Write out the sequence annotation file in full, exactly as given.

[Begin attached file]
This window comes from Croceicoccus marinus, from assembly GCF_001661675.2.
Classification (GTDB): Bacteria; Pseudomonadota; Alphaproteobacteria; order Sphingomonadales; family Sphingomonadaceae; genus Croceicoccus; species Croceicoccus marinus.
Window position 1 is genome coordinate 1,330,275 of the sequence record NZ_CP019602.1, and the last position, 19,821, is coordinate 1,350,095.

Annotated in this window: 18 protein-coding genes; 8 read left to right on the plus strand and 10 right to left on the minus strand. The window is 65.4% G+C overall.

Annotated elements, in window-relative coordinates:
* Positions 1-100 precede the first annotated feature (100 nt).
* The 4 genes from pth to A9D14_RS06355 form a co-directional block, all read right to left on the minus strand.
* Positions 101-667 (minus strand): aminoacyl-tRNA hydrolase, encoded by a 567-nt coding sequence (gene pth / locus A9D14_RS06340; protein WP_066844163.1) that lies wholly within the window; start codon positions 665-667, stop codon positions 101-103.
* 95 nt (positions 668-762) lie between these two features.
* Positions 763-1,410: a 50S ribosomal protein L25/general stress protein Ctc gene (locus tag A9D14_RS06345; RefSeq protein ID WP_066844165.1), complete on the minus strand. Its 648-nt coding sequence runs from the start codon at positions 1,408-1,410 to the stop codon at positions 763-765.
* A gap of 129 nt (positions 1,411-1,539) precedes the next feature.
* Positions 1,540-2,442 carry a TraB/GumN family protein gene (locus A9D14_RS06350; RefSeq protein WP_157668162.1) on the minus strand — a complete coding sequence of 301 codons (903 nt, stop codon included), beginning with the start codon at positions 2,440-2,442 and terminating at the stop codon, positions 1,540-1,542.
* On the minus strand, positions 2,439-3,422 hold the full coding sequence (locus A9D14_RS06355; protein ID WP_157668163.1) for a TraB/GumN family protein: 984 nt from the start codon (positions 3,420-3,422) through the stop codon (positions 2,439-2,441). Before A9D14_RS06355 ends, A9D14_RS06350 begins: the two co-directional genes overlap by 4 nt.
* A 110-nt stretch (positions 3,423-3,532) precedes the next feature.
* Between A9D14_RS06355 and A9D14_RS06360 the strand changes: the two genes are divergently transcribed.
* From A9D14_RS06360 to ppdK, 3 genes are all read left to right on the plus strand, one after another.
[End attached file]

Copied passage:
This window comes from Croceicoccus marinus, from assembly GCF_001661675.2.
Classification (GTDB): Bacteria; Pseudomonadota; Alphaproteobacteria; order Sphingomonadales; family Sphingomonadaceae; genus Croceicoccus; species Croceicoccus marinus.
Window position 1 is genome coordinate 1,330,275 of the sequence record NZ_CP019602.1, and the last position, 19,821, is coordinate 1,350,095.

Annotated in this window: 18 protein-coding genes; 8 read left to right on the plus strand and 10 right to left on the minus strand. The window is 65.4% G+C overall.

Annotated elements, in window-relative coordinates:
* Positions 1-100 precede the first annotated feature (100 nt).
* The 4 genes from pth to A9D14_RS06355 form a co-directional block, all read right to left on the minus strand.
* Positions 101-667 (minus strand): aminoacyl-tRNA hydrolase, encoded by a 567-nt coding sequence (gene pth / locus A9D14_RS06340; protein WP_066844163.1) that lies wholly within the window; start codon positions 665-667, stop codon positions 101-103.
* 95 nt (positions 668-762) lie between these two features.
* Positions 763-1,410: a 50S ribosomal protein L25/general stress protein Ctc gene (locus tag A9D14_RS06345; RefSeq protein ID WP_066844165.1), complete on the minus strand. Its 648-nt coding sequence runs from the start codon at positions 1,408-1,410 to the stop codon at positions 763-765.
* A gap of 129 nt (positions 1,411-1,539) precedes the next feature.
* Positions 1,540-2,442 carry a TraB/GumN family protein gene (locus A9D14_RS06350; RefSeq protein WP_157668162.1) on the minus strand — a complete coding sequence of 301 codons (903 nt, stop codon included), beginning with the start codon at positions 2,440-2,442 and terminating at the stop codon, positions 1,540-1,542.
* On the minus strand, positions 2,439-3,422 hold the full coding sequence (locus A9D14_RS06355; protein ID WP_157668163.1) for a TraB/GumN family protein: 984 nt from the start codon (positions 3,420-3,422) through the stop codon (positions 2,439-2,441). Before A9D14_RS06355 ends, A9D14_RS06350 begins: the two co-directional genes overlap by 4 nt.
* A 110-nt stretch (positions 3,423-3,532) precedes the next feature.
* Between A9D14_RS06355 and A9D14_RS06360 the strand changes: the two genes are divergently transcribed.
* From A9D14_RS06360 to ppdK, 3 genes are all read left to right on the plus strand, one after another.